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Placental Function Testing

The placenta is the organ responsible for nourishing the fetus and ensuring a successful pregnancy. Its major functions are to supply oxygen and nutrients to the fetus and remove waste products. There are a number of tests that are used to assess whether the placenta is functioning properly.

  • Maternal biochemistry (blood tests in the mother)
  • Placental ultrasound
  • Uterine artery Doppler (measuring blood flow from the mother to the placenta)
  • Umbilical artery Doppler (measuring blood flow from the fetus to the placenta).

Overview of tests

There are several choices of prenatal screening tests available to determine the risk of having a baby with Down syndrome and to screen for spina bifida and other birth defects. Screening tests for Down syndrome combine the results of the analysis of proteins in the mother’s blood with an ultrasound of the fetal neck. These screening tests are described below:

Maternal biochemistry

Maternal biochemistry tests (blood tests in the mother) are conducted at different times throughout pregnancy to detect appropriate levels of proteins in the mother’s blood.

First trimester screen (FTS): The first trimester screen (FTS) is performed at 11-13 weeks of gestation and is comprised of a blood test to measure levels of two proteins in the mother’s blood: 1) pregnancy-associated plasma protein-A (PAPP-A), and 2) human chorionic gonadotropin (hCG). Furthermore, to assess baby’s risk of developing Down syndrome, maternal age and the measurement of fluid at the back of the fetal neck (called nuchal translucency) are also used.  This is the test most commonly used at Mount Sinai.

Maternal serum screen (MSS)The maternal serum screen (MSS) blood test is performed at 15-19 weeks of gestation and measures four proteins in the mother’s blood: 1) alpha-fetoprotein (AFP), 2) total human chorionic gonadotropin (total hCG), 3) estriol (uE3), and 4) inhibin (dimeric inhibin assay or DIA).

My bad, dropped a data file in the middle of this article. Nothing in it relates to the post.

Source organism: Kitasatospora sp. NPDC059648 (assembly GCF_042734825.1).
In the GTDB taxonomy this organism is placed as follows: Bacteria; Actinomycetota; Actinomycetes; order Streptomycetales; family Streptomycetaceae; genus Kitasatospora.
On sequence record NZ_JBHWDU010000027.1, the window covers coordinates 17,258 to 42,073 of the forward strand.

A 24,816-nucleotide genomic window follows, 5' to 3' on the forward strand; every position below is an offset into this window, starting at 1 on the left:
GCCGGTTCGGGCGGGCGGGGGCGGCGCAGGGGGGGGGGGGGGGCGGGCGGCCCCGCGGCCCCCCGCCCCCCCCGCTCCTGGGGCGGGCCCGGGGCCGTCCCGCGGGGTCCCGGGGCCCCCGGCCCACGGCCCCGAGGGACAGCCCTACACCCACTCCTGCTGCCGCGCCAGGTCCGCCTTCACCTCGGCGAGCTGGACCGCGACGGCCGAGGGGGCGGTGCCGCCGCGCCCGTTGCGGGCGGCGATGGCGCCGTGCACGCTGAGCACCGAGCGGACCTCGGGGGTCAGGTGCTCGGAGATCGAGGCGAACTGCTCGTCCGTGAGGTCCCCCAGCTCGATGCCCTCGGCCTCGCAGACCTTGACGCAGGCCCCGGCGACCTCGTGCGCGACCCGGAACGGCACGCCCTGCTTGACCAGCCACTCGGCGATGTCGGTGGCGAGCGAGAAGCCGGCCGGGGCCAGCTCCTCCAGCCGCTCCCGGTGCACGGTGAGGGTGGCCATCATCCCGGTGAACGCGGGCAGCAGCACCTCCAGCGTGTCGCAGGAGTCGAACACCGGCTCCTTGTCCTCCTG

Integrated Prenatal Screen (IPS): The integrated prenatal screen (IPS) is performed at 15-19 weeks of gestation and combines the elements of the FTS and MSS to provide a more accurate determination of the risk of having a baby with Down syndrome. This test has a lower false-positive rate (i.e.  the test falsely predicts the syndrome while the baby is born without it), and includes the risk assessment for spina bifida (measured by levels of AFP).

Reinterpreting serum screen results: It is important to note that these biochemical markers are currently used only in prenatal screening to indicate the risk of a chromosomal abnormality (mainly Down syndrome) and spina bifida. If the screening test results predict a high-risk of Down syndrome, the most common action is to offer a diagnostic test called amniocentesis, which will determine if a chromosomal abnormality exists. Since amniocentesis carries a small risk of pregnancy complications (approximately 1 in 500), an alternative choice is to have an early detailed fetal anatomical ultrasound examination to look for specific markers that suggest Down syndrome (such as the nuchal translucency). The same ultrasound examination is performed in women with elevated AFP to look for evidence of spina bifida. The diagnosis must always be confirmed by an amniocentesis before any action is taken on screening test results.

If women have abnormal results for these biomarkers, the chances are much greater that their fetus is normal (approximately 29 in 30) than it has either Down syndrome or spina bifida (approximately 1 in 30).

Knowing that an amniocentesis test is normal and/or that the fetal anatomical ultrasound (US) is normal is an immense relief for parents, but cannot guarantee that there is no risk in the pregnancy. A common explanation for false-positive results is that the placenta is not working properly and is responsible for the abnormal protein levels in maternal blood, as shown below.

Having more than one abnormal test result is strongly associated with stillbirth or extremely preterm birth (<32 weeks’ gestation) due to pregnancy complications from placental insufficiency.

Placental ultrasound

Placental US is performed to determine the size, shape and texture of the placenta. This is called placental morphology US.

US is a non-invasive diagnostic tool to visualize and measure the developing fetus and its surrounding structures (amniotic fluid, umbilical cord, placenta, uterus and cervix). US shows the developing fetus in real time. At present, the ideal window for the placental morphology US is approximately 19-22 weeks (combined with, or near to, the time of routine fetal anatomical US).